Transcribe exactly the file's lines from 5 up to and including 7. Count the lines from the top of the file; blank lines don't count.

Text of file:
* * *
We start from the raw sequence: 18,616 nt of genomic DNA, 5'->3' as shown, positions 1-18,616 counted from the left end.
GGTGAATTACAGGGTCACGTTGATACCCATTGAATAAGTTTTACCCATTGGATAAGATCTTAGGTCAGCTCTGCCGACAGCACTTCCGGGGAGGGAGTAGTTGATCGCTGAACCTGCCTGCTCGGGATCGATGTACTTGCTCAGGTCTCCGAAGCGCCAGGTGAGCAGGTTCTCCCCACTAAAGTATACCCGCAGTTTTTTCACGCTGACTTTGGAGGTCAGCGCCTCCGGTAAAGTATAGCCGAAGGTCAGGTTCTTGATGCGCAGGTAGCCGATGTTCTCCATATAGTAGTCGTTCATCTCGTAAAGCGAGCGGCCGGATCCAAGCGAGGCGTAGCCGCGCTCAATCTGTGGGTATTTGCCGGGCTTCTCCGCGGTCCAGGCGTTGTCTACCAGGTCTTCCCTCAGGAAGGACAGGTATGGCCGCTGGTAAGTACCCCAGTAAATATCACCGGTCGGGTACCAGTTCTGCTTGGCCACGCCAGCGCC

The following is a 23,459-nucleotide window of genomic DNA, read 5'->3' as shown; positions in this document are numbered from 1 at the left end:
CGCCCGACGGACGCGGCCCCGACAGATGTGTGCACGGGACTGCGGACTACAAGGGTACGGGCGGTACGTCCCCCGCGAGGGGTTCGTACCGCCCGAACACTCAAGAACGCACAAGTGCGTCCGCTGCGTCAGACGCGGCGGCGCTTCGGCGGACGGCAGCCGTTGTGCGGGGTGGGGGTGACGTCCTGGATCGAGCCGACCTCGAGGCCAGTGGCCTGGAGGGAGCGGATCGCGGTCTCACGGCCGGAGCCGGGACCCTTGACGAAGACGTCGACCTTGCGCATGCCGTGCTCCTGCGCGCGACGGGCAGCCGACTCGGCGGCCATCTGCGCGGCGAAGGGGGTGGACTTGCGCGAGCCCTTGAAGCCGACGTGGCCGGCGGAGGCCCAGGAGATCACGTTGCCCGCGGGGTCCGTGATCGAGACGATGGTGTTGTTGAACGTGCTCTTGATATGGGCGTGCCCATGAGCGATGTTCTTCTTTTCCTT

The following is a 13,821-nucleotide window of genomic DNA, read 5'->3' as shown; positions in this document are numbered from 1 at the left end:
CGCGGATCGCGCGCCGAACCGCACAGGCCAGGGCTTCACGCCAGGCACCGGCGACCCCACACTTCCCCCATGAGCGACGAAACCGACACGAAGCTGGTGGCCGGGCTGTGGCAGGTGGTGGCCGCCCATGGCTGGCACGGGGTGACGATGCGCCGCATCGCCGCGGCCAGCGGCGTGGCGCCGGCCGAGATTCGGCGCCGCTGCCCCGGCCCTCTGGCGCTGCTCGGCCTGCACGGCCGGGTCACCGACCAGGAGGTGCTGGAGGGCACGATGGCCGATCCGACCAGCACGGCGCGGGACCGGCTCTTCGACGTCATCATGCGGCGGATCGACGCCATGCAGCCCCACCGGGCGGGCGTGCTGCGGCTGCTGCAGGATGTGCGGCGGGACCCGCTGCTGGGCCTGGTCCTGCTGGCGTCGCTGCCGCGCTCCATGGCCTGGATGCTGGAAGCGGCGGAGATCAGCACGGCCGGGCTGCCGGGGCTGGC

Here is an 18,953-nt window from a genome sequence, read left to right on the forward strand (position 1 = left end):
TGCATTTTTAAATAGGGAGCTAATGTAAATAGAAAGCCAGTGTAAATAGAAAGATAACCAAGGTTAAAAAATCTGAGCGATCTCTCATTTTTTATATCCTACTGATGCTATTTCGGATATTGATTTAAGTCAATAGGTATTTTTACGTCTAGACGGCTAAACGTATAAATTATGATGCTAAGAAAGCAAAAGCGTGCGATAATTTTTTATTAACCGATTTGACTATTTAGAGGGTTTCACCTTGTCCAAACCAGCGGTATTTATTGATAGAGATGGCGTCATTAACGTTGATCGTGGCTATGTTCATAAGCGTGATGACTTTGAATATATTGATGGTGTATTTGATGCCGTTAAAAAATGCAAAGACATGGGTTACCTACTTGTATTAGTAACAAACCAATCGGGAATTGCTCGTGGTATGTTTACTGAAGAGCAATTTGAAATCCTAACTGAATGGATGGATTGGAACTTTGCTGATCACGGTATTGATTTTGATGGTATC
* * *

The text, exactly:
The following is a 13,821-nucleotide window of genomic DNA, read 5'->3' as shown; positions in this document are numbered from 1 at the left end:
CGCGGATCGCGCGCCGAACCGCACAGGCCAGGGCTTCACGCCAGGCACCGGCGACCCCACACTTCCCCCATGAGCGACGAAACCGACACGAAGCTGGTGGCCGGGCTGTGGCAGGTGGTGGCCGCCCATGGCTGGCACGGGGTGACGATGCGCCGCATCGCCGCGGCCAGCGGCGTGGCGCCGGCCGAGATTCGGCGCCGCTGCCCCGGCCCTCTGGCGCTGCTCGGCCTGCACGGCCGGGTCACCGACCAGGAGGTGCTGGAGGGCACGATGGCCGATCCGACCAGCACGGCGCGGGACCGGCTCTTCGACGTCATCATGCGGCGGATCGACGCCATGCAGCCCCACCGGGCGGGCGTGCTGCGGCTGCTGCAGGATGTGCGGCGGGACCCGCTGCTGGGCCTGGTCCTGCTGGCGTCGCTGCCGCGCTCCATGGCCTGGATGCTGGAAGCGGCGGAGATCAGCACGGCCGGGCTGCCGGGGCTGGC

Here is an 18,953-nt window from a genome sequence, read left to right on the forward strand (position 1 = left end):